A stone monument in the shape of a crescent moon found in northern Israel is more than 5,000 years old, archaeologists have said.
The structure, known as Rujum en-Nabi Shua’ayb or Jethro Cairn, is located near the Sea of Galilee and predates the construction of Stonehenge, the Great Pyramid in Egypt, as well as the writing of the Bible.
It was initially discovered in the early part of the 20th century, and was thought to form part of an anciant city’s defensive walls.
Butt doctoral student Ido Wachtel from Hebrew University in Jerusalem recently made a convincing case that the construction served as a monument in its own right.
“The proposed interpretation for the site is that it constituted a prominent landmark in its natural landscape, serving to mark possession and to assert authority and rights over natural resources by a local rural or pastoral population”, Mr Wachtel wrote in a paper submitted to an archaeology conference in Switzerland.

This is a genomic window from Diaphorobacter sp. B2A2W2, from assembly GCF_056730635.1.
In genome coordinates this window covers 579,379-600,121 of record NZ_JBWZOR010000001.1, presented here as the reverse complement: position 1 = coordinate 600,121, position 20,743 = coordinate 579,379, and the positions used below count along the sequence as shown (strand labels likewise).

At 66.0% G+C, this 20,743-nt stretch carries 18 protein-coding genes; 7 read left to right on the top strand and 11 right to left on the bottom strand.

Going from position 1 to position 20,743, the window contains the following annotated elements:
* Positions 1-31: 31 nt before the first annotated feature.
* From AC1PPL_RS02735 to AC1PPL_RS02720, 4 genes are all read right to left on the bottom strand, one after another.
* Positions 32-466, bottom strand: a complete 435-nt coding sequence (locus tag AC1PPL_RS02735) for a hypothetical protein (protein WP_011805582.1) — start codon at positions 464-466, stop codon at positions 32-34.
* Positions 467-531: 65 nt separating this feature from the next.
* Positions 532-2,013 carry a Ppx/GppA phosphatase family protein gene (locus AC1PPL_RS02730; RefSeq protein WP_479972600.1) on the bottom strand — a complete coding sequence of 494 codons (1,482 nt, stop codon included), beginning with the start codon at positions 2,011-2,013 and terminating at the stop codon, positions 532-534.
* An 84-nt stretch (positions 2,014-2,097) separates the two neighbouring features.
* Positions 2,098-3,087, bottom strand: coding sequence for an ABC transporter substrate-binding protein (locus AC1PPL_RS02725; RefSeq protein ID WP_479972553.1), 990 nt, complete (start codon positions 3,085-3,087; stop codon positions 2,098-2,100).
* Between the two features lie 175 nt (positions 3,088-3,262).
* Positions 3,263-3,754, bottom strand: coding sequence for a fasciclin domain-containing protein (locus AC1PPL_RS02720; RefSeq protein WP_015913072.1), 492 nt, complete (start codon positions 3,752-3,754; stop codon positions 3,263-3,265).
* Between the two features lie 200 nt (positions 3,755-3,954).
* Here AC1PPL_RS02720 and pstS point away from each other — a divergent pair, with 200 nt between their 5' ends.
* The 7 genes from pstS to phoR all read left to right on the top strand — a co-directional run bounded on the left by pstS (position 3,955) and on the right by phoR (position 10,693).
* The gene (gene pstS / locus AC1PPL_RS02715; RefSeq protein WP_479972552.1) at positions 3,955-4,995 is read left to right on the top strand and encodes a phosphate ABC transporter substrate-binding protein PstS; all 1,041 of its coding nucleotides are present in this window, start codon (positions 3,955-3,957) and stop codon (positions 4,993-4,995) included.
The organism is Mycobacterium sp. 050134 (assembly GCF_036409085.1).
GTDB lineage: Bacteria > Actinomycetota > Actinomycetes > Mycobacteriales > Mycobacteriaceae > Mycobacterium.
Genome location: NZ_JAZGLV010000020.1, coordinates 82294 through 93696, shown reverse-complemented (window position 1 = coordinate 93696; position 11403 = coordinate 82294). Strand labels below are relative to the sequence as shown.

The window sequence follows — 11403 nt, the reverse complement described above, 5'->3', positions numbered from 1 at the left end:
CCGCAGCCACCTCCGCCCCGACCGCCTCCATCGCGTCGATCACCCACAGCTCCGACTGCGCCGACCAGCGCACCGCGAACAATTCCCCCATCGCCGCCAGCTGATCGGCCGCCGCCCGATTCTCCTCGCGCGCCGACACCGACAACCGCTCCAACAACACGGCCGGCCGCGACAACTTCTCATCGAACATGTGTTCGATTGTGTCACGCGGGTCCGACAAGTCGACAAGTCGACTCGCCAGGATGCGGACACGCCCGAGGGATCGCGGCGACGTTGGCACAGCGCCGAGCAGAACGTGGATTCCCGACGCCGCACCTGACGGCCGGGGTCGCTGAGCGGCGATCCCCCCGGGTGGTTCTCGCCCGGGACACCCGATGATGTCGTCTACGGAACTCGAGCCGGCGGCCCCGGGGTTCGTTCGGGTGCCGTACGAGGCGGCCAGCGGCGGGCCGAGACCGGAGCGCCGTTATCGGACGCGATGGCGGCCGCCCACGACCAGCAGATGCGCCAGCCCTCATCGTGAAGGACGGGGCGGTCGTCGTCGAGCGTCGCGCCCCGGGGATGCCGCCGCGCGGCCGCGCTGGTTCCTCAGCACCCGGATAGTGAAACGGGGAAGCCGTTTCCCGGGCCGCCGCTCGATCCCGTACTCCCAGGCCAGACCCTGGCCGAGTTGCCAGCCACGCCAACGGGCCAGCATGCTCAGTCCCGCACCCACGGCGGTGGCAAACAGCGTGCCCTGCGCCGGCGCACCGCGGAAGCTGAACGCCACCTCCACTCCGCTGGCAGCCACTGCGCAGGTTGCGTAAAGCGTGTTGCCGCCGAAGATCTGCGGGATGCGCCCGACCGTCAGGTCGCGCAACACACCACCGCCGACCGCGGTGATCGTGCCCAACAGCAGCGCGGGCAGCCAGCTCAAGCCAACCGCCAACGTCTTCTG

Presenting his findings ad the International Congress on the Archaeology of the Ancient Near East, Mr Wachtel said the structure may have been erected to honour the ancient Mesopotamian moon god, ‘Sin’.
One of the most important gods in Mesopotamian mythology, Sin is symbolised as a crescent moon and often depicted riding on a winged bull.
The structure was found close to the ancient Israeli town of Bet Yerah, which translates as “house of the moon god”, and is believed to have been linked to the town’s religious community.
The vast structure, which is 150 metres long with a volume of 14,000 cubic metres. is thought to have taken more than five months to build.